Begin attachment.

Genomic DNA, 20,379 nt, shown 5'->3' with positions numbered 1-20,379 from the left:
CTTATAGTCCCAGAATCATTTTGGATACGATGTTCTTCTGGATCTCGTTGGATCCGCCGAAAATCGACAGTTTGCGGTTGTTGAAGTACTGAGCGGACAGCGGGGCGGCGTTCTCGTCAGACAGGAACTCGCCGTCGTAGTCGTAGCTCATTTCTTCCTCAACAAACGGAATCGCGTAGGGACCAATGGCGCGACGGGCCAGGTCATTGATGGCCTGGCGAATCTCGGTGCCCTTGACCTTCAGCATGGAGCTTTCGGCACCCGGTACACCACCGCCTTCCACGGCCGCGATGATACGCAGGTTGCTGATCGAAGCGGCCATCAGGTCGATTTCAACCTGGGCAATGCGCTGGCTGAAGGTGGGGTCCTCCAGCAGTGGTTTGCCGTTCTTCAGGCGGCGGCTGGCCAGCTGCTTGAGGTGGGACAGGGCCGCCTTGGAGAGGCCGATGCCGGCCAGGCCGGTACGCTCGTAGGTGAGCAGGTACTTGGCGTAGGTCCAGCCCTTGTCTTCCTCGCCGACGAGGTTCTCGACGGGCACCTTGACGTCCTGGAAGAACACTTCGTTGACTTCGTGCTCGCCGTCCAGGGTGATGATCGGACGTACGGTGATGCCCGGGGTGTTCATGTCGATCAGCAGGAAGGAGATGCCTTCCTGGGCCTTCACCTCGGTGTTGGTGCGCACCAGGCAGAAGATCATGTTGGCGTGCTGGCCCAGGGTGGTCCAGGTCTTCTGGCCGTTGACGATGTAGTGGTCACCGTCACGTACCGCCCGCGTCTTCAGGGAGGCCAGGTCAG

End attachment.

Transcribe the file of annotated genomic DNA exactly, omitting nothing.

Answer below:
Genomic DNA, 20,379 nt, shown 5'->3' with positions numbered 1-20,379 from the left:
CTTATAGTCCCAGAATCATTTTGGATACGATGTTCTTCTGGATCTCGTTGGATCCGCCGAAAATCGACAGTTTGCGGTTGTTGAAGTACTGAGCGGACAGCGGGGCGGCGTTCTCGTCAGACAGGAACTCGCCGTCGTAGTCGTAGCTCATTTCTTCCTCAACAAACGGAATCGCGTAGGGACCAATGGCGCGACGGGCCAGGTCATTGATGGCCTGGCGAATCTCGGTGCCCTTGACCTTCAGCATGGAGCTTTCGGCACCCGGTACACCACCGCCTTCCACGGCCGCGATGATACGCAGGTTGCTGATCGAAGCGGCCATCAGGTCGATTTCAACCTGGGCAATGCGCTGGCTGAAGGTGGGGTCCTCCAGCAGTGGTTTGCCGTTCTTCAGGCGGCGGCTGGCCAGCTGCTTGAGGTGGGACAGGGCCGCCTTGGAGAGGCCGATGCCGGCCAGGCCGGTACGCTCGTAGGTGAGCAGGTACTTGGCGTAGGTCCAGCCCTTGTCTTCCTCGCCGACGAGGTTCTCGACGGGCACCTTGACGTCCTGGAAGAACACTTCGTTGACTTCGTGCTCGCCGTCCAGGGTGATGATCGGACGTACGGTGATGCCCGGGGTGTTCATGTCGATCAGCAGGAAGGAGATGCCTTCCTGGGCCTTCACCTCGGTGTTGGTGCGCACCAGGCAGAAGATCATGTTGGCGTGCTGGCCCAGGGTGGTCCAGGTCTTCTGGCCGTTGACGATGTAGTGGTCACCGTCACGTACCGCCCGCGTCTTCAGGGAGGCCAGGTCAG